The two most important aspects of shooting from the helicopter are standardized communications between the aircrew/sniper and a good stable shooting platform. Standardized comms between flight crews have been the norm for years and any good helo sniper training program will ensure that snipers learn these standard DoD communications procedures. This ensures smooth communication when the sniper takes control of the scene, provides airborne support or needs to maneuver the helicopter into position quickly. A stable shooting platform is achieved by using a specialized sling system that can be quickly rigged up by the sniper and attached to hard points on the helo itself. Using this system, I’ve personally taken live shots up to 300 yards with 1 Minute of Angle (MOA) accuracy.
Before taking over the SEAL Sniper training program as Course Manager I taught advanced helicopter sniper operations at the Naval Special Warfare TRADET Sniper Cell. While I will not go into exact training techniques, I can tell you that we had an excellent helo sniper training program (my good friend Eric Davis and I re-wrote it). We put our guys into live helo’s with live fire, moving targets and complex scenarios to include vehicle interdiction and ship take-downs.
Tactical Hog Control, started in 2009 by Texas ranchers Clark Osborne and Mr. Dreher, is among a handful of next-generation outfitters across the South offering a new style of hog hunting designed to appeal to hunters’ inner commando. Each client on a nocturnal hunt with the two men suits up with roughly $40,000 of military-grade gear, including semiautomatic rifles like the DPMS AR-10. The men prowl bumpy pastures and farmland in off-road vehicles bristling with gun racks and infrared headlights.
The equipment, combined with many states’ loose restrictions on hunting feral hogs, allows hunters to shoot a number of pigs in one outing.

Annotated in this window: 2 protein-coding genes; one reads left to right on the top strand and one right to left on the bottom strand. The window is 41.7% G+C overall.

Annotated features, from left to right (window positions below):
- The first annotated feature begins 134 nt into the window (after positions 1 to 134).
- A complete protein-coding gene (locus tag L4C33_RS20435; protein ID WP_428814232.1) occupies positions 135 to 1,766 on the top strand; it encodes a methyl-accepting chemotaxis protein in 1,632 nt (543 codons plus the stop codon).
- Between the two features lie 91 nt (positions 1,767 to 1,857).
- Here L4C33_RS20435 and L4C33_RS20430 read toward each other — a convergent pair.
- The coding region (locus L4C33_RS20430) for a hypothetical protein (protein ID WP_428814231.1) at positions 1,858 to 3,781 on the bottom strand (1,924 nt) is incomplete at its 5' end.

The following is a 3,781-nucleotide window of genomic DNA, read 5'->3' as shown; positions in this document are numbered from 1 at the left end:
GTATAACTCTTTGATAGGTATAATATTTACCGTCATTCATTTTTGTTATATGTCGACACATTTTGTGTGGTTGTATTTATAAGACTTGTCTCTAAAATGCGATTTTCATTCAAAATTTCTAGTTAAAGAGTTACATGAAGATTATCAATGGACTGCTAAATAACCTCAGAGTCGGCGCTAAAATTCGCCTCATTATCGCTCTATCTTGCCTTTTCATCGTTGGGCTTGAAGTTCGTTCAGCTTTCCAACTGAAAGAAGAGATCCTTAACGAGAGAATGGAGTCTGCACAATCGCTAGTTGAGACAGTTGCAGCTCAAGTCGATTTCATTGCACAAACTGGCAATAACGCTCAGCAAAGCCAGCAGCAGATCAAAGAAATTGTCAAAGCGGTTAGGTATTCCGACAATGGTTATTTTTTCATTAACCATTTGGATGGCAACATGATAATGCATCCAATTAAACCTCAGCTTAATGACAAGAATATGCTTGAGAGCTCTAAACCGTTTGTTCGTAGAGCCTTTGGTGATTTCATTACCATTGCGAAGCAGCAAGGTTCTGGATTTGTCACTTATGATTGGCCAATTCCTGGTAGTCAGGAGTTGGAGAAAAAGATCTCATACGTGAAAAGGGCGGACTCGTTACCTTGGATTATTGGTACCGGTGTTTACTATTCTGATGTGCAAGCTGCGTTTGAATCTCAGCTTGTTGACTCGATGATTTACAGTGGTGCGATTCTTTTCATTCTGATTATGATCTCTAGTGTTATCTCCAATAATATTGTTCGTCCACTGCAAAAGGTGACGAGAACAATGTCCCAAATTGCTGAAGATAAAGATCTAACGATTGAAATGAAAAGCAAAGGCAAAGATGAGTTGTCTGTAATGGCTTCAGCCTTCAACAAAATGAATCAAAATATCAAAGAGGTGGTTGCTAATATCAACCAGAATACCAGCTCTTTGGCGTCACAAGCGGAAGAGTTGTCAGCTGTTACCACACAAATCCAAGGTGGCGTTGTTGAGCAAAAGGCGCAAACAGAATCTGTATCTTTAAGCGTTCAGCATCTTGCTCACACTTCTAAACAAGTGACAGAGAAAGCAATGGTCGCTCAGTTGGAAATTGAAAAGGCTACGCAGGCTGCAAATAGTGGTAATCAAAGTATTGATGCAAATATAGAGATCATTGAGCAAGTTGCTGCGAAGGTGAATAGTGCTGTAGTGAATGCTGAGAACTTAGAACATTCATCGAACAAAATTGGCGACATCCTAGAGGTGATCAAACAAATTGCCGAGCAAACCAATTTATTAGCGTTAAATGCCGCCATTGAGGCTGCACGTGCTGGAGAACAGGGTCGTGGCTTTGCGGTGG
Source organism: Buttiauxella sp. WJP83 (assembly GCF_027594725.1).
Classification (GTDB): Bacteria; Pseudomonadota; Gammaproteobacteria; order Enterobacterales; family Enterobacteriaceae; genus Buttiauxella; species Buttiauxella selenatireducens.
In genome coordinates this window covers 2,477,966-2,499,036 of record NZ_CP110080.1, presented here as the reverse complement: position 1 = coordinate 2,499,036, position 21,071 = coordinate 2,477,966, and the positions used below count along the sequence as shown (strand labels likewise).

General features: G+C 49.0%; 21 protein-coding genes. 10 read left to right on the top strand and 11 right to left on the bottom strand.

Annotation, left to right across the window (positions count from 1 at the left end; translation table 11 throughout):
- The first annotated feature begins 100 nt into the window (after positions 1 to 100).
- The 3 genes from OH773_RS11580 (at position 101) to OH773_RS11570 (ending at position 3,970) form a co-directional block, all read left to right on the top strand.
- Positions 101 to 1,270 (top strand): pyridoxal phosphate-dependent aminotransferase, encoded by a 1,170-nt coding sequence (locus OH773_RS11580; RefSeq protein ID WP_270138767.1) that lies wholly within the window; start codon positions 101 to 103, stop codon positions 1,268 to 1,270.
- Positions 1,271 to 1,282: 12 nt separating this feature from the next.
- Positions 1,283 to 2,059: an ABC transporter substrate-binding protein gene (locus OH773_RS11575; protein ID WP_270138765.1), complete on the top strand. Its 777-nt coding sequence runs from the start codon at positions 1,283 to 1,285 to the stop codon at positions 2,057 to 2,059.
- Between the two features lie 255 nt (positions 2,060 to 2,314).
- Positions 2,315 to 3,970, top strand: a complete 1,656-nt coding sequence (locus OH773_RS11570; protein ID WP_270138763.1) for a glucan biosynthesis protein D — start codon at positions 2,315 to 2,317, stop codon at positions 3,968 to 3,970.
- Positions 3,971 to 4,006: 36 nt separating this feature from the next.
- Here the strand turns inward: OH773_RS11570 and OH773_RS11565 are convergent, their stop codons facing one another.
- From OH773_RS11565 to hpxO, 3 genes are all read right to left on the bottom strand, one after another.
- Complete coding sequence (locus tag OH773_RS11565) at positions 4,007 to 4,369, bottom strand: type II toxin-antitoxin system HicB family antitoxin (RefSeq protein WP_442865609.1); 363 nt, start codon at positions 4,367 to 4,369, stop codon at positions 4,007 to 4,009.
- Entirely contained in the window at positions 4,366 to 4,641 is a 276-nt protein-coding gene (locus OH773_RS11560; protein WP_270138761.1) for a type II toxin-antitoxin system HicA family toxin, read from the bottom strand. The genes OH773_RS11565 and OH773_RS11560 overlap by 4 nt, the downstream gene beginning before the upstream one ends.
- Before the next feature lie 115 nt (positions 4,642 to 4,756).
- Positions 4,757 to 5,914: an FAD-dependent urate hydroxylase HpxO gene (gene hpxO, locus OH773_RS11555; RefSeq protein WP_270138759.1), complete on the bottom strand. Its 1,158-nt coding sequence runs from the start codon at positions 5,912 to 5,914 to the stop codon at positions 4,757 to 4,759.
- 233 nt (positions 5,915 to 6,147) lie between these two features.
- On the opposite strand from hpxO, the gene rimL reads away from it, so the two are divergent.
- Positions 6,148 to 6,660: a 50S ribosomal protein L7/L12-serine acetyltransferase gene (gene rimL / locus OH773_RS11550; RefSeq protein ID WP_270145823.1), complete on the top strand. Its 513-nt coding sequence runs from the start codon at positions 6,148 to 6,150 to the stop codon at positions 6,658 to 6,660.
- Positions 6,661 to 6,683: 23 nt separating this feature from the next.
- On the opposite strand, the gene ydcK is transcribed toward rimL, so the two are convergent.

“I believe every man in the U.S. has a tactical gene,” said Rod Pinkston, an Army veteran and former Olympic sharp-shooting coach whose Jager Pro guide service conducts high-tech hog hunts in western Georgia. “They’ve always wanted to be a soldier, a SWAT team member. We’re the closest thing to combat that these guys are ever going to experience.”
So true. And though the story doesn’t touch on hog hunting from a helo, it’s interesting to re-introduce the discussion over the applicability of this kind of hunting with real-world training. And it sure looks like a hell of a lot of fun, though as a hunter myself, I’m not a huge fan of just leaving meat for the coyotes…
As a professional shooter it is important never to overestimate your skills and even more unforgivable to misrepresent your skill level to commanding officers who will probably take those perceptions into account during mission planning. This is especially true of snipers preparing to conduct specialized tasks like providing target interdiction from a helicopter based platform.
While I once had a SOTIC graduate tell me that Aerial Platform shooting is completely useless, I think it is a valid technique, but one that needs to be balanced with a solid dose of reality. Shooting from a moving, vibrating platform such as a helicopter is exceedingly difficult. While I don’t have any statistical evidence to offer, there is some readily available anecdotal evidence.
A while back The Military Channel did a special on the International Sniper Competition at Ft. Benning, Georgia which brought together some of the world’s most highly skilled long distance marksmen. One event in the competition was an Aerial Platform shoot from a Black Hawk helicopter. Some of these snipers could make legitimate claims to being the best shooters in the world, they have the awards and combat background to prove it, and yet, the performance during this event was abysmal to say the least.